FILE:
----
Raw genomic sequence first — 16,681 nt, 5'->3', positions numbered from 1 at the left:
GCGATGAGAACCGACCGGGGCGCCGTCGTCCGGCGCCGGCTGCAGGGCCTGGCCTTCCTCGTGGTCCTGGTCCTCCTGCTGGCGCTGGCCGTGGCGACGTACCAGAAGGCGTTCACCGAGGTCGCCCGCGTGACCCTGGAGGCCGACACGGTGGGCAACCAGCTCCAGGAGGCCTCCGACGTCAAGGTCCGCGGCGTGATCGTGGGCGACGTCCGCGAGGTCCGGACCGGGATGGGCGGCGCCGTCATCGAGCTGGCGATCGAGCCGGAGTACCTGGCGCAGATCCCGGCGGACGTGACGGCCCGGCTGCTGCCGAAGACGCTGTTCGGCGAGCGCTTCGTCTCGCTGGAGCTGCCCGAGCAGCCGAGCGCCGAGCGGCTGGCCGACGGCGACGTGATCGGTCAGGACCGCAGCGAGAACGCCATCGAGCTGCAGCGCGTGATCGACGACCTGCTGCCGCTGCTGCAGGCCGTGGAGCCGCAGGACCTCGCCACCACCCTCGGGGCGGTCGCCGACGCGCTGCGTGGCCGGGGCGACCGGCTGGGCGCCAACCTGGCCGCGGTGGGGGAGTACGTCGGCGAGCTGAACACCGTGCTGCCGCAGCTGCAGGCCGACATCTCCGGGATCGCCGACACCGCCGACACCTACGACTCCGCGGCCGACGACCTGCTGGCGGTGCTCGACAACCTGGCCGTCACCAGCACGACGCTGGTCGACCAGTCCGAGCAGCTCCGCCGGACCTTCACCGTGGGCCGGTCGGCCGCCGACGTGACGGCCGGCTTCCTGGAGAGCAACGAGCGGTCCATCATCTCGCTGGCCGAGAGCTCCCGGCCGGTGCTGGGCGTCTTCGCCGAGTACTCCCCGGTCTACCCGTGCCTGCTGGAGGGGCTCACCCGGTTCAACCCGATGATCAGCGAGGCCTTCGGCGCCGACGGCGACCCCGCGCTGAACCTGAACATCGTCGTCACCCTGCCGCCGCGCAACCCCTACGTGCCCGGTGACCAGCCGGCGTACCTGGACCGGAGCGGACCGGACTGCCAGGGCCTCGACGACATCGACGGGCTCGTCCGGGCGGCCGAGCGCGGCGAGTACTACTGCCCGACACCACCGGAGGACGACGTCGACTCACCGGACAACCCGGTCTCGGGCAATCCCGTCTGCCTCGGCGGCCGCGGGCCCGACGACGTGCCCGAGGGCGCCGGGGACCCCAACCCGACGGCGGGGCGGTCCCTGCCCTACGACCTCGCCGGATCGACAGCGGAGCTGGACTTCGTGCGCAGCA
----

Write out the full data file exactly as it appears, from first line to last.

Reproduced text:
Raw genomic sequence first — 16,681 nt, 5'->3', positions numbered from 1 at the left:
GCGATGAGAACCGACCGGGGCGCCGTCGTCCGGCGCCGGCTGCAGGGCCTGGCCTTCCTCGTGGTCCTGGTCCTCCTGCTGGCGCTGGCCGTGGCGACGTACCAGAAGGCGTTCACCGAGGTCGCCCGCGTGACCCTGGAGGCCGACACGGTGGGCAACCAGCTCCAGGAGGCCTCCGACGTCAAGGTCCGCGGCGTGATCGTGGGCGACGTCCGCGAGGTCCGGACCGGGATGGGCGGCGCCGTCATCGAGCTGGCGATCGAGCCGGAGTACCTGGCGCAGATCCCGGCGGACGTGACGGCCCGGCTGCTGCCGAAGACGCTGTTCGGCGAGCGCTTCGTCTCGCTGGAGCTGCCCGAGCAGCCGAGCGCCGAGCGGCTGGCCGACGGCGACGTGATCGGTCAGGACCGCAGCGAGAACGCCATCGAGCTGCAGCGCGTGATCGACGACCTGCTGCCGCTGCTGCAGGCCGTGGAGCCGCAGGACCTCGCCACCACCCTCGGGGCGGTCGCCGACGCGCTGCGTGGCCGGGGCGACCGGCTGGGCGCCAACCTGGCCGCGGTGGGGGAGTACGTCGGCGAGCTGAACACCGTGCTGCCGCAGCTGCAGGCCGACATCTCCGGGATCGCCGACACCGCCGACACCTACGACTCCGCGGCCGACGACCTGCTGGCGGTGCTCGACAACCTGGCCGTCACCAGCACGACGCTGGTCGACCAGTCCGAGCAGCTCCGCCGGACCTTCACCGTGGGCCGGTCGGCCGCCGACGTGACGGCCGGCTTCCTGGAGAGCAACGAGCGGTCCATCATCTCGCTGGCCGAGAGCTCCCGGCCGGTGCTGGGCGTCTTCGCCGAGTACTCCCCGGTCTACCCGTGCCTGCTGGAGGGGCTCACCCGGTTCAACCCGATGATCAGCGAGGCCTTCGGCGCCGACGGCGACCCCGCGCTGAACCTGAACATCGTCGTCACCCTGCCGCCGCGCAACCCCTACGTGCCCGGTGACCAGCCGGCGTACCTGGACCGGAGCGGACCGGACTGCCAGGGCCTCGACGACATCGACGGGCTCGTCCGGGCGGCCGAGCGCGGCGAGTACTACTGCCCGACACCACCGGAGGACGACGTCGACTCACCGGACAACCCGGTCTCGGGCAATCCCGTCTGCCTCGGCGGCCGCGGGCCCGACGACGTGCCCGAGGGCGCCGGGGACCCCAACCCGACGGCGGGGCGGTCCCTGCCCTACGACCTCGCCGGATCGACAGCGGAGCTGGACTTCGTGCGCAGCA